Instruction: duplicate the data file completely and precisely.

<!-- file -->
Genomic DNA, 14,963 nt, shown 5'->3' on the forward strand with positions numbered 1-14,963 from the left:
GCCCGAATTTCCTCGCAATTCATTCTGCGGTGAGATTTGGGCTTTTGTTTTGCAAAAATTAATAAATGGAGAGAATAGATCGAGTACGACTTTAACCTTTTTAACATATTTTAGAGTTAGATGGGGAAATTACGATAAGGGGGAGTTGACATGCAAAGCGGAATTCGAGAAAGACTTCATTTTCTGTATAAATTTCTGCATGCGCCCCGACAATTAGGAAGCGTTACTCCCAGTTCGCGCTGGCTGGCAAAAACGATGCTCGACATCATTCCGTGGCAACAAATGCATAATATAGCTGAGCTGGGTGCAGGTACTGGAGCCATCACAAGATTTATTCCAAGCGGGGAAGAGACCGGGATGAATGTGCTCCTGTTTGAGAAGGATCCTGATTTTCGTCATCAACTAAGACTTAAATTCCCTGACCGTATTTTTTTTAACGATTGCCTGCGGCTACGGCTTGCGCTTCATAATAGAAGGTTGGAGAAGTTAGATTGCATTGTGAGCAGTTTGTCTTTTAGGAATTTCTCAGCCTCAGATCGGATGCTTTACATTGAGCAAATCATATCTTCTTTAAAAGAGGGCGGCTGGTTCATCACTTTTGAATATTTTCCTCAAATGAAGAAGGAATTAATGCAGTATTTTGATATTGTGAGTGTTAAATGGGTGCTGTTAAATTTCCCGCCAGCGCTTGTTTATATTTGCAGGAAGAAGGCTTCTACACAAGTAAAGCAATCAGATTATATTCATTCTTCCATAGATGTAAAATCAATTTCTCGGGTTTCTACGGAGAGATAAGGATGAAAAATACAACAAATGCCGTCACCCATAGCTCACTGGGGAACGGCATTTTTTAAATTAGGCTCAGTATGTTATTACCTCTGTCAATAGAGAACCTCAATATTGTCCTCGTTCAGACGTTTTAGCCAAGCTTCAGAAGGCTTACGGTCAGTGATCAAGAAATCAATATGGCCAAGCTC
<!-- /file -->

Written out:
Genomic DNA, 14,963 nt, shown 5'->3' on the forward strand with positions numbered 1-14,963 from the left:
GCCCGAATTTCCTCGCAATTCATTCTGCGGTGAGATTTGGGCTTTTGTTTTGCAAAAATTAATAAATGGAGAGAATAGATCGAGTACGACTTTAACCTTTTTAACATATTTTAGAGTTAGATGGGGAAATTACGATAAGGGGGAGTTGACATGCAAAGCGGAATTCGAGAAAGACTTCATTTTCTGTATAAATTTCTGCATGCGCCCCGACAATTAGGAAGCGTTACTCCCAGTTCGCGCTGGCTGGCAAAAACGATGCTCGACATCATTCCGTGGCAACAAATGCATAATATAGCTGAGCTGGGTGCAGGTACTGGAGCCATCACAAGATTTATTCCAAGCGGGGAAGAGACCGGGATGAATGTGCTCCTGTTTGAGAAGGATCCTGATTTTCGTCATCAACTAAGACTTAAATTCCCTGACCGTATTTTTTTTAACGATTGCCTGCGGCTACGGCTTGCGCTTCATAATAGAAGGTTGGAGAAGTTAGATTGCATTGTGAGCAGTTTGTCTTTTAGGAATTTCTCAGCCTCAGATCGGATGCTTTACATTGAGCAAATCATATCTTCTTTAAAAGAGGGCGGCTGGTTCATCACTTTTGAATATTTTCCTCAAATGAAGAAGGAATTAATGCAGTATTTTGATATTGTGAGTGTTAAATGGGTGCTGTTAAATTTCCCGCCAGCGCTTGTTTATATTTGCAGGAAGAAGGCTTCTACACAAGTAAAGCAATCAGATTATATTCATTCTTCCATAGATGTAAAATCAATTTCTCGGGTTTCTACGGAGAGATAAGGATGAAAAATACAACAAATGCCGTCACCCATAGCTCACTGGGGAACGGCATTTTTTAAATTAGGCTCAGTATGTTATTACCTCTGTCAATAGAGAACCTCAATATTGTCCTCGTTCAGACGTTTTAGCCAAGCTTCAGAAGGCTTACGGTCAGTGATCAAGAAATCAATATGGCCAAGCTC